End the Carveout: All-Cargo Flight-Time/Duty-Time

By Christopher Freeze, Senior Aviation Technical Writer
Capt. Joe DePete, ALPA’s president, opens the all-cargo flight-time/duty-time meeting.

More than two dozen pilots assembled at the Association's headquarters in Washington, D.C., on May 8 to discuss flight-time/duty-time concerns for all-cargo pilots. In attendance were representatives from ALPA pilot groups along with members of Teamsters Local Union No. 1224, which represents pilots from several all-cargo air carriers, and the Independent Pilots Association (IPA), which represents the pilots of UPS.

At the follow-up to the All-Cargo Symposium held in April (see “All-Cargo Conversation Focused on Safety, Security, and Flight/Duty Time” in the May 2019 issue), Capt. Joe DePete, ALPA’s president, emphasized that “the phrase ‘one level of safety’ means something to me.”

The cargo carveout from FAR Part 117’s fatigue rules stems from a flawed cost-benefit analysis of the regulations in 2012 as applied to all-cargo operations compared to passenger operations. “The conclusions of the report cited the costs to the all-cargo industry as being $550 million over a 12-year period, while providing a benefit of only $31 million,” said Capt. Brian Noyes (United), ALPA’s Flight Time/Duty Time Committee chair. “This, however, only factors in the aircraft, the crew, and its contents. It fails to consider numerous other factors that can occur in an accident, like the location. Recent accidents, like Atlas Air Flight 3591, have been in sparsely populated areas. But move the accident site 10 miles to the west, and that places it in the heart of downtown Houston.”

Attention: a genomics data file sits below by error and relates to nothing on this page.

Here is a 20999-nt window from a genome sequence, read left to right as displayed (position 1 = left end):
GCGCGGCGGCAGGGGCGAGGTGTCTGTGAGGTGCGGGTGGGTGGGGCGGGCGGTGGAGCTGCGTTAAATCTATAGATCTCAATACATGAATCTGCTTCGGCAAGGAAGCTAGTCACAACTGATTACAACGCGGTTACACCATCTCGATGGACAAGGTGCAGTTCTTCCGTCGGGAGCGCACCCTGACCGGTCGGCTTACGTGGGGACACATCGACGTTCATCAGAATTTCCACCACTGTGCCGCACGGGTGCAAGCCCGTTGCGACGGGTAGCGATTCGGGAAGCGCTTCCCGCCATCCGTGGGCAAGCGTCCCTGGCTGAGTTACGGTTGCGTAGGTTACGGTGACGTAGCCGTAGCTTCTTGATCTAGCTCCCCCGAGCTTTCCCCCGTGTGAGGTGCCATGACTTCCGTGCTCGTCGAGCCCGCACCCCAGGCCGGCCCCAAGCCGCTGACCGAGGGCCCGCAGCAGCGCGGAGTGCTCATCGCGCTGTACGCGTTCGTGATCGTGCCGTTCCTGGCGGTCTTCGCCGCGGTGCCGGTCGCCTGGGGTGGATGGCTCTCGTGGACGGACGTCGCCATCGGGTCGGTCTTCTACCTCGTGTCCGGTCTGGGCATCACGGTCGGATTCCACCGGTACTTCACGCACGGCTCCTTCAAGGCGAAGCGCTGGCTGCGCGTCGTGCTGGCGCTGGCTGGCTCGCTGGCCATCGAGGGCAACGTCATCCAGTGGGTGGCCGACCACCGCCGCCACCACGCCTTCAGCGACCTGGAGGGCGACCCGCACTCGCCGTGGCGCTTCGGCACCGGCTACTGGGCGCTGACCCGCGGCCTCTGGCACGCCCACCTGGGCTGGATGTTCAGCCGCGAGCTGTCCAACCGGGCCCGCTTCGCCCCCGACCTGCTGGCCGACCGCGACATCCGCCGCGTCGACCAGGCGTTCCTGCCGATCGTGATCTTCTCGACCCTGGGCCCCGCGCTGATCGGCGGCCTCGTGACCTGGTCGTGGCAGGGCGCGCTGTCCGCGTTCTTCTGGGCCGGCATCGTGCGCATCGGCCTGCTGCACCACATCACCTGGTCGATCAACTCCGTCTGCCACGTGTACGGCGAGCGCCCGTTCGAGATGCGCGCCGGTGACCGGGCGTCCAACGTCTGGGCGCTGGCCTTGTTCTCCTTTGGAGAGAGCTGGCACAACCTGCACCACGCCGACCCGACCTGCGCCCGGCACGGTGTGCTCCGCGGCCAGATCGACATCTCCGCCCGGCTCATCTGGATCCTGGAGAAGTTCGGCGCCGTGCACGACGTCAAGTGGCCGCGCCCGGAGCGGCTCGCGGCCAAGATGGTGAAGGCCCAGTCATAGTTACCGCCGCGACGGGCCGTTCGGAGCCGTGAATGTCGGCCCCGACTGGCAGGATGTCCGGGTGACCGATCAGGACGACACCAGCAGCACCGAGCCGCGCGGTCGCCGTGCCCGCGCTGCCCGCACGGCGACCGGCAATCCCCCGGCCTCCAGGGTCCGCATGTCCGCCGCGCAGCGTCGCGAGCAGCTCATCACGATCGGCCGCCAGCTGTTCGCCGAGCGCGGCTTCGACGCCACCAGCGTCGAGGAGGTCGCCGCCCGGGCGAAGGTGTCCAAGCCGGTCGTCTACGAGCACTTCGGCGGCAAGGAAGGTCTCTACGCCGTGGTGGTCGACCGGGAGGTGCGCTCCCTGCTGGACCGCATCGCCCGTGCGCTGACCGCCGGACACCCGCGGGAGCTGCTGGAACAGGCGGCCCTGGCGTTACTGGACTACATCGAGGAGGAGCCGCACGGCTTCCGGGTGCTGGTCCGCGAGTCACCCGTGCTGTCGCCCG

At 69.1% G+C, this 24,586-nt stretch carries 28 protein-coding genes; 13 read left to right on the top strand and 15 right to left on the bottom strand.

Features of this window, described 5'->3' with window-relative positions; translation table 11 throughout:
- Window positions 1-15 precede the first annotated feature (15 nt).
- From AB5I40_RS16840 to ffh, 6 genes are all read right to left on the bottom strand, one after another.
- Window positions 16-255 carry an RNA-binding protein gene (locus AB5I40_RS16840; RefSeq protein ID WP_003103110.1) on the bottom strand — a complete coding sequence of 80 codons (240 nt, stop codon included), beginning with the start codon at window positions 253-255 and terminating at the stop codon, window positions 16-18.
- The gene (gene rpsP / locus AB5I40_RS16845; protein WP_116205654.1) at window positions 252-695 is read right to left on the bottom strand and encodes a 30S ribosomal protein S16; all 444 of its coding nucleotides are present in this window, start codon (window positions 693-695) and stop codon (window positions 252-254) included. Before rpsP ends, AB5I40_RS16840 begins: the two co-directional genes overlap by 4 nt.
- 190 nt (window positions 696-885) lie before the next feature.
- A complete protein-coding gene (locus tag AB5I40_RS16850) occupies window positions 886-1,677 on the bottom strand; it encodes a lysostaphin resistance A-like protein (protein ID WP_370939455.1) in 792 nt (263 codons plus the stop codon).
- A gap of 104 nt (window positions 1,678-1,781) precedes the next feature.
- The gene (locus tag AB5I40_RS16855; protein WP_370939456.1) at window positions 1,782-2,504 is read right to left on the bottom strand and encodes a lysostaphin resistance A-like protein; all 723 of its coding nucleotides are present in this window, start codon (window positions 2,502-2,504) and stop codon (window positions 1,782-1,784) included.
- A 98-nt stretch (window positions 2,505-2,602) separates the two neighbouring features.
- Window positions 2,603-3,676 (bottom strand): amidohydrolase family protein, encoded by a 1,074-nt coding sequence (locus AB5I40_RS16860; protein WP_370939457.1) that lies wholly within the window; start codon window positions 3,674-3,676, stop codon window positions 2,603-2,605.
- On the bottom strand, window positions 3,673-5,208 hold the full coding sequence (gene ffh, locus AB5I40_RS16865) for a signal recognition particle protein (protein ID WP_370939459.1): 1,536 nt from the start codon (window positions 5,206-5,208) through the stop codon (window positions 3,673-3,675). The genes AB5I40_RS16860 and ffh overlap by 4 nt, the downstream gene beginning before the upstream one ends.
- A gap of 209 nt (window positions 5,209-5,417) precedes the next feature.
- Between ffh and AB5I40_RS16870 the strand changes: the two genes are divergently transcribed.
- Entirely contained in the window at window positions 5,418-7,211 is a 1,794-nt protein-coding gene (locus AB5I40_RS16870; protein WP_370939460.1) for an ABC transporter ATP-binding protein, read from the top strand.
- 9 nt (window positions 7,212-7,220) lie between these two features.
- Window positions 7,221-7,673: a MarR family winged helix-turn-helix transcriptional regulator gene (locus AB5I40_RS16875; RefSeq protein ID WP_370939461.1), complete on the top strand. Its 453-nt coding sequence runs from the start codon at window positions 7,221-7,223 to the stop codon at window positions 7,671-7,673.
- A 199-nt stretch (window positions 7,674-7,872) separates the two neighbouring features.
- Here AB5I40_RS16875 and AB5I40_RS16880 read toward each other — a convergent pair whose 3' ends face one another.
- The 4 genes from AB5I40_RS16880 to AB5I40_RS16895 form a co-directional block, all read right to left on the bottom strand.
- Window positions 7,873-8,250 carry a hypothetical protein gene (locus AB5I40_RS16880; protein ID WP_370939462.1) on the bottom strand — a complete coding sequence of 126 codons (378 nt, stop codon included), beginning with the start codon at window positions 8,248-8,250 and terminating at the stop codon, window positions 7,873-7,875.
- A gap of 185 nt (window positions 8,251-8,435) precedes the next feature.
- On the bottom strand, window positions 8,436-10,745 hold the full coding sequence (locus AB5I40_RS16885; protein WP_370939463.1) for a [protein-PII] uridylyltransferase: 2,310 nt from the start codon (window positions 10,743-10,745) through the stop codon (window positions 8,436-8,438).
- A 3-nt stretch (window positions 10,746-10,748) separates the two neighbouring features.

A major focus of the meeting was whether pilots wanted to reopen the rulemaking process to refine Part 117 or simply lobby to include all-cargo operations in the rule. “Because of the type of operations all-cargo pilots fly, they are the ones who truly need the science-based rules of Part 117 the most,” said Dr. Peter Dimitry, a fatigue consultant.

“Science has yet to discover any biological differences between pilots who fly passengers and ones who fly all cargo,” said Capt. Rich Hughey (FedEx Express), ALPA’s President’s Committee for Cargo chair. “Both operate large airplanes in the same airspace and, in many instances, at the same airports in the same cities while doing the same job. There is no basis for one group of pilots to have different or less safe fatigue rules.”

“We are strongly in favor of seeing cargo operations under Part 117,” said Capt. Robert Travis (UPS), IPA president. “Our union sued the FAA to end the exemption in the wake of the UPS Airlines Flight 1354 accident in Birmingham in 2013. We pointed out to the NTSB that if all-cargo operations were in the regulation the trip line the flight crew flew would never have been allowed, as it was the most noncompliant of the 650-plus in the system. But even with the data in hand, the message fell upon deaf ears.”

U.S. Senate bill S.826, the Safe Skies Act of 2019, sponsored by Sen. Amy Klobuchar (D-MN) is currently being reviewed in committee. It calls for the inclusion of all-cargo operations in Part 117 rules.

“There are passenger carriers that would like to revise Part 117 for their benefit and not the pilots’ benefit. For instance, the passenger industry would love to see ‘legal to start, legal to finish’ inserted. So this act appears to be a great opportunity for all-cargo pilots to get into Part 117,” said Russ Leighton, aviation safety coordinator for Teamsters Local 1224 and director of safety for the Coalition of Airline Pilots Associations. “Standing up another Aviation Rulemaking Committee can be very risky, and with new players like Amazon entering the industry, we would stand to lose many of the gains we currently enjoy.”

This article was originally published in the June 2019 issue of Air Line Pilot.

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